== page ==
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The peculiar treatment of the Relative Clause in Plautus is probably rather a feature of Early Latin than of colloquial Latin. To the carelessness of every-day speech we may refer irregularities of construction like the following: Change of Subject, e.g. and other changes of construction, e.g. So violent a change as to be quite ungrammatical is seen in Men. prol. 64ingressus fluvium rapidum ab urbe haud longule, rapidus raptori pueri subduxit pedes”, Poen. 659tu, si te di amant, agere tuam rem occasiost” (cf. Epid. 77te cupio perire mecum benevolens cum benevolente”), and the use of ut opinor with the construction of opinor in Ter. Adelph. 648ut opinor eas non nosse te” (cf. Cic. Rep. 1, 58 and ὡς οἶμαι, etc., in Greek) and ut aibat with the construction of aibat in Ter. Phorm. 480ut aibat de eius consilio sese velle facere”. Besides Anacoluthon, we find naturally Aposiopesis in the Dramatists' imitation of talk, e.g. Truc. 504 (for other examples see Niemeyer ‘Plautinische Studien’ p. 3).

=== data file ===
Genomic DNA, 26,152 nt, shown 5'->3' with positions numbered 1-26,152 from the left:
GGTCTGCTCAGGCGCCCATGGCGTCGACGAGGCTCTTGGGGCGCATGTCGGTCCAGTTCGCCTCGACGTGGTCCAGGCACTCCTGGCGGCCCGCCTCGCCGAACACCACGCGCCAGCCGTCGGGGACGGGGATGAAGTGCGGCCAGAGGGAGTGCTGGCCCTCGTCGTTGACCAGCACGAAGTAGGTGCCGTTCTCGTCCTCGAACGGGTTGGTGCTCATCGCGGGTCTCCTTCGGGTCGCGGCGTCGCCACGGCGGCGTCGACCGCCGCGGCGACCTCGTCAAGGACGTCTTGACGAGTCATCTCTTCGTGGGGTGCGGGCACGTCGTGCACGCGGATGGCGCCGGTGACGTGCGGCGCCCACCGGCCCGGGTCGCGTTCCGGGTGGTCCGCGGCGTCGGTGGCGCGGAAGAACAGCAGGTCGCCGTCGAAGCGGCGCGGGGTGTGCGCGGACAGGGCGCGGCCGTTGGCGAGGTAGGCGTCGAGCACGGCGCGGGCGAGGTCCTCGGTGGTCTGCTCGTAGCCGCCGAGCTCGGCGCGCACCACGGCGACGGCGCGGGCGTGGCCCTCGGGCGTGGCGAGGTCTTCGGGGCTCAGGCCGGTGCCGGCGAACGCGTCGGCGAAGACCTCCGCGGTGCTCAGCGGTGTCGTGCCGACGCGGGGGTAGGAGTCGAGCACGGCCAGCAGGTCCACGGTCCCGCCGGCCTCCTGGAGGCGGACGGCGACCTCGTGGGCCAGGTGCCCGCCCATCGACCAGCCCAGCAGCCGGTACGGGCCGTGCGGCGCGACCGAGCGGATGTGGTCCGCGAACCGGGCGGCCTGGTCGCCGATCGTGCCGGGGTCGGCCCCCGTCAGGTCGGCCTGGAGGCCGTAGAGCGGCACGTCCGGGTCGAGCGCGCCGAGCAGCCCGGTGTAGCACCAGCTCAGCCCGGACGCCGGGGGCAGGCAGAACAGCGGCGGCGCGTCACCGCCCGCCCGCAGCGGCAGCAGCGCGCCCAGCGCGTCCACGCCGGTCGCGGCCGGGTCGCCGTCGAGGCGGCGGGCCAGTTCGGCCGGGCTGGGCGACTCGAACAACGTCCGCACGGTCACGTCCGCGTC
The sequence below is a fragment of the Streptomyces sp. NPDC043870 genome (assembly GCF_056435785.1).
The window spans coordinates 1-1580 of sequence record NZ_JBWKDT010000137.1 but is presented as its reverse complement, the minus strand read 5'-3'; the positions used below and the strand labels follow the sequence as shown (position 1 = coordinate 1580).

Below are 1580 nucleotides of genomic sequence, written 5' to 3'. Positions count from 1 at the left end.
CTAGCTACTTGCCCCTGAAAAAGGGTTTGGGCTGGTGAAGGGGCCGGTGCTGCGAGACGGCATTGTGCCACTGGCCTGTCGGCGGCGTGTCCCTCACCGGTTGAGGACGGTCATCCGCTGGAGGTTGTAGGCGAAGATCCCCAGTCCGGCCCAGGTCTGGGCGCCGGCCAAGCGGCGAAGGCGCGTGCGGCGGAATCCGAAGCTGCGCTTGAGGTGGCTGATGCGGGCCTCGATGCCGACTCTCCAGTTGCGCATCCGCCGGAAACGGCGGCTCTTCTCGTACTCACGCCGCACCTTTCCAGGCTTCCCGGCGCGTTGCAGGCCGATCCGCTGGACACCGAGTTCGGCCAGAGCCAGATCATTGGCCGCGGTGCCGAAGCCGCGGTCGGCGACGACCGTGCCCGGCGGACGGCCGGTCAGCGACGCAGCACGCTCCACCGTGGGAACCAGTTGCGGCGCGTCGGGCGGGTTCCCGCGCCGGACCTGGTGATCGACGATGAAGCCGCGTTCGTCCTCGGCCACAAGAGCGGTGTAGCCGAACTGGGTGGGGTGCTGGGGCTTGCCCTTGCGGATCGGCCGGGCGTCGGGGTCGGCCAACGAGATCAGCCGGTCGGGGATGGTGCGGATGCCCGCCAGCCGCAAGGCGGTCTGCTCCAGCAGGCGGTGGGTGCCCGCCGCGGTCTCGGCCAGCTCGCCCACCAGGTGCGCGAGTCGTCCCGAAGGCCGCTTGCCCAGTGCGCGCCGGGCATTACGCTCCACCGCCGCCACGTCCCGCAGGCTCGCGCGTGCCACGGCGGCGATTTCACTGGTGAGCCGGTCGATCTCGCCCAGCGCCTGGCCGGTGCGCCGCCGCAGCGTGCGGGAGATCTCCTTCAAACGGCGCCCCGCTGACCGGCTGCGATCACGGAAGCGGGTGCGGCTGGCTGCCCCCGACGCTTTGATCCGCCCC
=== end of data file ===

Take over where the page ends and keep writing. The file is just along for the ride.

These may serve for the present as samples of Plautus' colloquialisms. Others, e.g. the use of the Ablative Absolute of the Subject of the Sentence (II. 59), Parataxis (V. 28), suus sibi for suus ipsius (IV. 2), will be mentioned at their proper place.

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